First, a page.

Building a winning team in college basketball is hard enough, but building a dominant program is another kind of challenge altogether. The most iconic schools in college hoops not only feature decades' worth of winners, but also a track record for producing NBA talent and coaches who have become legends for both their on-court success and their recruiting ability.
These are the kinds of programs that are fixtures on national TV schedules as well as the national rankings. Whether their reputations have been built by one coach (Mike Krzyzewski at Duke) or many (John Calipari and his legion of predecessors at Kentucky), they’ve become the signature names in the college game.
Read on for a closer look at the 10 biggest powerhouses on the current college basketball scene.
A very close call over Florida, the Buckeyes have the advantage of not competing with the same level of 500-pound gorilla in their own conference that the Gators must face in Kentucky.
Thad Matta has established himself as a first-rate (if sporadic) recruiter, a record highlighted by the so-called “Thad Five” class that featured behemoth center Greg Oden.
Ohio State has also shown the enviable ability to survive in the physical Big Ten while still being competitive in games where the referees actually call fouls.
If they want to advance any higher on this list, though, they’ll need to establish themselves as a postseason winner over the long haul, a bar they haven’t quite reached yet.
No longer the behemoth of John Thompson Jr.’s heyday, Georgetown is still in a unique position in the mighty Big East.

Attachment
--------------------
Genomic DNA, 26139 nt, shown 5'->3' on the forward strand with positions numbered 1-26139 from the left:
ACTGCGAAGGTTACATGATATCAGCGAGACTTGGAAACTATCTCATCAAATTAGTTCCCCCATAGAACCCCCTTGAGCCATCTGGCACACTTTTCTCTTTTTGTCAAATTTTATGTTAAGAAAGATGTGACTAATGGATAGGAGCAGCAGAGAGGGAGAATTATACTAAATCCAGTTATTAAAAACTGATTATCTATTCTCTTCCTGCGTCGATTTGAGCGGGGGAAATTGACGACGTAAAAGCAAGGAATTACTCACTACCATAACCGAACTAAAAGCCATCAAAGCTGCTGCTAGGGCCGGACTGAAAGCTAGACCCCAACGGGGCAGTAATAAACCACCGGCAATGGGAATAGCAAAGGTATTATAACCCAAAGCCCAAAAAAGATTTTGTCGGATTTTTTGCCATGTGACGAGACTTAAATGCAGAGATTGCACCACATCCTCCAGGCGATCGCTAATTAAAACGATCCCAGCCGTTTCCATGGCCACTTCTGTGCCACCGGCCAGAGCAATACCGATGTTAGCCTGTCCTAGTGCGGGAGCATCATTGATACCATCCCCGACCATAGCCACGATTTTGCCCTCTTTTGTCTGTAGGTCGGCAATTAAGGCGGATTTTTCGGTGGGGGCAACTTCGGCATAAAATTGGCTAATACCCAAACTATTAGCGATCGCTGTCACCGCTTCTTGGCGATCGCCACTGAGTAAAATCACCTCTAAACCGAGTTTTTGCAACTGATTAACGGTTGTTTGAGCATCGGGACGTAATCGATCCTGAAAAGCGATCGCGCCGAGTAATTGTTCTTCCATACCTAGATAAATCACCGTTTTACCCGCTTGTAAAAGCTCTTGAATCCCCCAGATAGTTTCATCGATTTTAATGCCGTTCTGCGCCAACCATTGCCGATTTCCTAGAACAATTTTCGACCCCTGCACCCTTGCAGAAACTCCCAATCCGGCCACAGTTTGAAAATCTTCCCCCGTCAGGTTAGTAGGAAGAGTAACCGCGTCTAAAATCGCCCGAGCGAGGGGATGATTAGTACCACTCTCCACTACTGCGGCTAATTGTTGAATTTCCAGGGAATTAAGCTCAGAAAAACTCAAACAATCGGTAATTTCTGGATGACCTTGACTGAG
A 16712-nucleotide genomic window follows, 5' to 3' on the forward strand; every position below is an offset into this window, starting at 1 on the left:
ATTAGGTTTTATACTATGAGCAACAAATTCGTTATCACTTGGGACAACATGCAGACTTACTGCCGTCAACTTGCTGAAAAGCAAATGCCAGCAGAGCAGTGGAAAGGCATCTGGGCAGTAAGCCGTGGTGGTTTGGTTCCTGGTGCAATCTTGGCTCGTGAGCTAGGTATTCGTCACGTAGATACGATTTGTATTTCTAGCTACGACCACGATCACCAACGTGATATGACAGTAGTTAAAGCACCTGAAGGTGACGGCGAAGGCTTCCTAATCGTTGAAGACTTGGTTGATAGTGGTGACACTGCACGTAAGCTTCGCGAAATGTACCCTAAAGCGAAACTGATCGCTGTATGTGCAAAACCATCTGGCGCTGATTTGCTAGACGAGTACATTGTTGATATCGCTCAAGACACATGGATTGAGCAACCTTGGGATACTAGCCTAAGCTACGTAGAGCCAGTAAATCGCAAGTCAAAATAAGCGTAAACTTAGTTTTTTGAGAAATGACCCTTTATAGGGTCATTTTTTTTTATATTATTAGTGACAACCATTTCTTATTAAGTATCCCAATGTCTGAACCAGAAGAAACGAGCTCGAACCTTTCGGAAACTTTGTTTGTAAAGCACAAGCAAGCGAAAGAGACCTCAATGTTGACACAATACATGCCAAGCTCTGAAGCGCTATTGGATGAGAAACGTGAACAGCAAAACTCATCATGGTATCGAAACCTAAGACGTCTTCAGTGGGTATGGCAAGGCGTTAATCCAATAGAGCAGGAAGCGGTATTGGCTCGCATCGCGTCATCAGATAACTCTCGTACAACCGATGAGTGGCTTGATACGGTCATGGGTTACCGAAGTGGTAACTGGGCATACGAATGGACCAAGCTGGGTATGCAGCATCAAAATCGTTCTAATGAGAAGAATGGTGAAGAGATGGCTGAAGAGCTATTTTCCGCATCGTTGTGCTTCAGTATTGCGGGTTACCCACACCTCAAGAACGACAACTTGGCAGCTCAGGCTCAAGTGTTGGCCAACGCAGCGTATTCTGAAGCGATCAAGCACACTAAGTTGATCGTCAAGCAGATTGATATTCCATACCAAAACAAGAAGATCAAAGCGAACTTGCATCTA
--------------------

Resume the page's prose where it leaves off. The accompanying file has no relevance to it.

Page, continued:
The Hoyas have remained the premier program among that conference’s non-football members, making them the single most important non-FBS school in the country.
Coach John Thompson III has kept his team competitive on the national scene, an effort highlighted by 2007’s Final Four trip.
Just as vital, he’s maintained his father’s reputation for grooming NBA big men, with Pacers All-Star Roy Hibbert serving as the current standard-bearer for the program at the next level.
There was a time when the Bruins would have been so far ahead of every other team on this list that they wouldn’t have been visible from second place, but John Wooden retired almost 40 years ago.
Of course, no coach since the Wizard of Westwood has done more to restore UCLA’s glory than Ben Howland, accounting for half of the program’s six post-Wooden Final Four trips.
The Bruins’ prestige took a hit from 2011-12’s disastrous performance, but it’s hard to see that season as anything but an anomaly when Howland bounced back with the nation’s No. 1 recruiting class.
Even if Shabazz Muhammad and company don’t lead UCLA back to the Final Four, they’ll certainly continue the program’s equally valuable reputation for turning out first-round-caliber NBA talent (Russell Westbrook, Darren Collison et al.).
There isn’t a team in the country that’s made itself as synonymous with one system as Syracuse has with the 2-3 zone.
The program that Jim Boeheim built virtually from the ground up has lifted him to third place on the all-time wins list, and as long as Boeheim is at the helm, the Orange will be one of the Northeast’s defining teams.
It doesn’t hurt Syracuse’s reputation any that former national champion Carmelo Anthony is still one of its most visible and successful NBA alums.
It will be interesting to see how Boeheim’s recruiting performance changes (if at all) when the program moves to the ACC next season.
Even more than most of the other top programs on this list, Louisville owes its current mystique to its head coach.
Rick Pitino was the first man to take three different schools to the Final Four, and the former national champion has built the Cardinals into a power to rival even mighty Kentucky.